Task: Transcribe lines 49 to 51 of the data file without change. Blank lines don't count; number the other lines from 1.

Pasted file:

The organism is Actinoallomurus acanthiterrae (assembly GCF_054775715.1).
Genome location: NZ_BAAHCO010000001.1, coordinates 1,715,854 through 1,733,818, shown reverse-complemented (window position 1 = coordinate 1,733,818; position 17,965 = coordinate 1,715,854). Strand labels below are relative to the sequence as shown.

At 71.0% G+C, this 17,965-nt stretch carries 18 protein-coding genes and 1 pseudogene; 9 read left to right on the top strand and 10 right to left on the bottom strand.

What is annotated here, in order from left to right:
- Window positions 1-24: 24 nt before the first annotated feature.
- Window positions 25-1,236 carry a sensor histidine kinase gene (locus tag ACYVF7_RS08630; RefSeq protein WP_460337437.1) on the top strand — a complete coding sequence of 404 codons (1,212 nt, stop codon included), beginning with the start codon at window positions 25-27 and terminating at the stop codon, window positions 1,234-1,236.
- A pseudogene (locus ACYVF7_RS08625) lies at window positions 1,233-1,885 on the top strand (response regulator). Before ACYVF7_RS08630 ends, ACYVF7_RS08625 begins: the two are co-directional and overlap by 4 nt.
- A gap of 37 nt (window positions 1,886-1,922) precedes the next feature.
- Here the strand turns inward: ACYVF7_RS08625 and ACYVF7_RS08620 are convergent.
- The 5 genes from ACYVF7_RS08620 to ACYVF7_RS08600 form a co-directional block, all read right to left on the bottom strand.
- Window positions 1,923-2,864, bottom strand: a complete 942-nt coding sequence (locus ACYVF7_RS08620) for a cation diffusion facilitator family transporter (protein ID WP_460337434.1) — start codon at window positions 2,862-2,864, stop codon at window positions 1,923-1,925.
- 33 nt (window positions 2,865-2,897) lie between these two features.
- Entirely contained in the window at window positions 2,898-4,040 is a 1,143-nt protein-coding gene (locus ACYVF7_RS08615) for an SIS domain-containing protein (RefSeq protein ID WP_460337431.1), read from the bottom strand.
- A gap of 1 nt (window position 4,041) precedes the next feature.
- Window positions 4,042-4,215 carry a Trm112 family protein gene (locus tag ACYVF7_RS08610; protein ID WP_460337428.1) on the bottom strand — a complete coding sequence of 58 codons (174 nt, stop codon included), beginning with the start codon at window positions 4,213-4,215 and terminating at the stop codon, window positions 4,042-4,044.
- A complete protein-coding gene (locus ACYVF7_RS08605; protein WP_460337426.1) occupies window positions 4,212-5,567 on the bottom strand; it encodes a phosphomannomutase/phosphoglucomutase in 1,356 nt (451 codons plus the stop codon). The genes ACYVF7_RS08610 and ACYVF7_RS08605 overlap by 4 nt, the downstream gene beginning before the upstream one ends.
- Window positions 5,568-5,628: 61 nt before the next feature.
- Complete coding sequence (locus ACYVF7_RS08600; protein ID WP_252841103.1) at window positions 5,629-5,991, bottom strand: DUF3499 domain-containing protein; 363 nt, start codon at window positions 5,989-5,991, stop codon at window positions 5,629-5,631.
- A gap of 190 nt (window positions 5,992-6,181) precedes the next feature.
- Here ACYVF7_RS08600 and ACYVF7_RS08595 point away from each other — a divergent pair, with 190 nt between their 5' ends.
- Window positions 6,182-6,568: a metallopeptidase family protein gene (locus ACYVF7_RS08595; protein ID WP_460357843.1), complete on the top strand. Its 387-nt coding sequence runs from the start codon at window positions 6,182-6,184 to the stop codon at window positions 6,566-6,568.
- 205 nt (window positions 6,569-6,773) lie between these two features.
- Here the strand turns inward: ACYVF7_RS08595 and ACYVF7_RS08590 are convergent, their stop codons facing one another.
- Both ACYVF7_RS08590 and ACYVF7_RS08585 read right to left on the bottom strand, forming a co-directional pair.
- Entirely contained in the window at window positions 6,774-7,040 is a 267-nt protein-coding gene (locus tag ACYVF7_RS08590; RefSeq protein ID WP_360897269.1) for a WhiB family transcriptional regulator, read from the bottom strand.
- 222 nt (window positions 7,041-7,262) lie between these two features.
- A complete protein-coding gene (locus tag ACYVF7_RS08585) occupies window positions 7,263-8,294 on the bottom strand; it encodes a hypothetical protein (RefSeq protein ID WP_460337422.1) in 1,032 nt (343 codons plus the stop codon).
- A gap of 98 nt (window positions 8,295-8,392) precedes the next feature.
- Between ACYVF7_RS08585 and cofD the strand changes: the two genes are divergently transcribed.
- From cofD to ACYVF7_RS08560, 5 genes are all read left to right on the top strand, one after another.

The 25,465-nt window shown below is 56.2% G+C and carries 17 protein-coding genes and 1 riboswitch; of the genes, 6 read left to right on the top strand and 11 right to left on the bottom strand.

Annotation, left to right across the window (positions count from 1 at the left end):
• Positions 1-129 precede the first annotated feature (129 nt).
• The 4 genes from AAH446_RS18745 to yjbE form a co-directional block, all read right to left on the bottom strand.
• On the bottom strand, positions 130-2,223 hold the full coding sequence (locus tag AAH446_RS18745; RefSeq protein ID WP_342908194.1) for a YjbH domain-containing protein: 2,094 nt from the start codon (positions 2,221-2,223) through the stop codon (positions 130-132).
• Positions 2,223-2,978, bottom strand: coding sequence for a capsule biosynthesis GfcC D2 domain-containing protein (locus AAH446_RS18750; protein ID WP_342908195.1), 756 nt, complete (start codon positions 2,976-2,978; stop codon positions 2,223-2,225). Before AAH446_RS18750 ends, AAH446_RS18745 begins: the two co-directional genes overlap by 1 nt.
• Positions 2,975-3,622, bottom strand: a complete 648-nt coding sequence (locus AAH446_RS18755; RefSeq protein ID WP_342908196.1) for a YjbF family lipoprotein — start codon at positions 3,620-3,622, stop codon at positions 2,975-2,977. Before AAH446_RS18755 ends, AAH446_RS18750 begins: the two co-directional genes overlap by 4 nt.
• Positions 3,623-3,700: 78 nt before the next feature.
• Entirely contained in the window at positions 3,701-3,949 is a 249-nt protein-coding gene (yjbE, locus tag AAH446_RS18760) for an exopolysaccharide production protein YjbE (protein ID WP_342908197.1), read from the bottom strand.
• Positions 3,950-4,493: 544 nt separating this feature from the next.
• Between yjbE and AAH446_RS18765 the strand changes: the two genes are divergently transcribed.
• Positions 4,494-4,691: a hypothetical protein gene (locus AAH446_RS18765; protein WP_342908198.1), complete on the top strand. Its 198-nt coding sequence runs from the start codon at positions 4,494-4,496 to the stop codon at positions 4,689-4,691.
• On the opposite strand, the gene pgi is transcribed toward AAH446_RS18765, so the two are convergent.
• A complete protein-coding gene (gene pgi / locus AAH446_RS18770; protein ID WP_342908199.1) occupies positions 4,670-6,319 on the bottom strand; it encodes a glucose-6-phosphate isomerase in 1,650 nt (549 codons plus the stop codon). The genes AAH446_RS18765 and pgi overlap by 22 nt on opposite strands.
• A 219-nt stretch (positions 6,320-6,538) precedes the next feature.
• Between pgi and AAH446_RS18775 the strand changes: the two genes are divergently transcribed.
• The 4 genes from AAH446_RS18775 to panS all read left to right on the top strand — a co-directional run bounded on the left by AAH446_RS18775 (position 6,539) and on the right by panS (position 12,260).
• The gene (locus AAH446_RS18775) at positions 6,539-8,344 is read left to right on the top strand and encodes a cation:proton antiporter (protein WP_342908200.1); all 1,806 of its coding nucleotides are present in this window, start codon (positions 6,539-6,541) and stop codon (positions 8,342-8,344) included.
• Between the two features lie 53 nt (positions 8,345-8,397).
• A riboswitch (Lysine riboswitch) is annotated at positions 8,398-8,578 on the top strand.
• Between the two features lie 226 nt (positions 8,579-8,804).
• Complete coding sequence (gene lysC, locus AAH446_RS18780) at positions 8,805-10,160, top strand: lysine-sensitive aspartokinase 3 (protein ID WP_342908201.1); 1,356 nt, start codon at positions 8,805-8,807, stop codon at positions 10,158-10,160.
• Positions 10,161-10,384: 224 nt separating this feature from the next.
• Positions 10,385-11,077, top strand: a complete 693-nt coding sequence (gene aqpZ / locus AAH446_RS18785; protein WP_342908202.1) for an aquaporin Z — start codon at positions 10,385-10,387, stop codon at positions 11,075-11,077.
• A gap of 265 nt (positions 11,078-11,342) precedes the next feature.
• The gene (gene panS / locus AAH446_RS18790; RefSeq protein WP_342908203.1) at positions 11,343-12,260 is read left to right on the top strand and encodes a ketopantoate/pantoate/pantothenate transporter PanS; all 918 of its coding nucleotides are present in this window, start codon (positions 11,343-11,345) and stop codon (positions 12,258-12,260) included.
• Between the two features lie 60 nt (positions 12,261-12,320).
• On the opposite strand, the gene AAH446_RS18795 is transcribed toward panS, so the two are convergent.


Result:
• Between the two features lie 53 nt (positions 8,345-8,397).
• A riboswitch (Lysine riboswitch) is annotated at positions 8,398-8,578 on the top strand.
• Between the two features lie 226 nt (positions 8,579-8,804).